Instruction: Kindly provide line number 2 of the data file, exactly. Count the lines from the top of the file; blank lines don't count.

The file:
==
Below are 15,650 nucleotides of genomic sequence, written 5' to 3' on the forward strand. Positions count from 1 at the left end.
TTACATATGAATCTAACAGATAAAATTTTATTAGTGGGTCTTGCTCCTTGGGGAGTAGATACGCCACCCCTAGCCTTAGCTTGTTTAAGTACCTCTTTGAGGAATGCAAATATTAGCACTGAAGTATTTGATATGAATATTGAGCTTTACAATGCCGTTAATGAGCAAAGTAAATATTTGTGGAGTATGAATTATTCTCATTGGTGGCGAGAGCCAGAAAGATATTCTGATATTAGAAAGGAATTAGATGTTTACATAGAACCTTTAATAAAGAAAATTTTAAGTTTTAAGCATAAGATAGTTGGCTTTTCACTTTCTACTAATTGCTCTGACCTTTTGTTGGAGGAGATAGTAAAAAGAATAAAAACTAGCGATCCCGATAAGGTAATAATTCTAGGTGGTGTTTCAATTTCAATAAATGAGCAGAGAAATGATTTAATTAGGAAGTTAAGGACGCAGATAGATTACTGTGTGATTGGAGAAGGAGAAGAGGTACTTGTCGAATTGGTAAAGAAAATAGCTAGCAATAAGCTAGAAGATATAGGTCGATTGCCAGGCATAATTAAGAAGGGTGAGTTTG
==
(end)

TTACATATGAATCTAACAGATAAAATTTTATTAGTGGGTCTTGCTCCTTGGGGAGTAGATACGCCACCCCTAGCCTTAGCTTGTTTAAGTACCTCTTTGAGGAATGCAAATATTAGCACTGAAGTATTTGATATGAATATTGAGCTTTACAATGCCGTTAATGAGCAAAGTAAATATTTGTGGAGTATGAATTATTCTCATTGGTGGCGAGAGCCAGAAAGATATTCTGATATTAGAAAGGAATTAGATGTTTACATAGAACCTTTAATAAAGAAAATTTTAAGTTTTAAGCATAAGATAGTTGGCTTTTCACTTTCTACTAATTGCTCTGACCTTTTGTTGGAGGAGATAGTAAAAAGAATAAAAACTAGCGATCCCGATAAGGTAATAATTCTAGGTGGTGTTTCAATTTCAATAAATGAGCAGAGAAATGATTTAATTAGGAAGTTAAGGACGCAGATAGATTACTGTGTGATTGGAGAAGGAGAAGAGGTACTTGTCGAATTGGTAAAGAAAATAGCTAGCAATAAGCTAGAAGATATAGGTCGATTGCCAGGCATAATTAAGAAGGGTGAGTTTG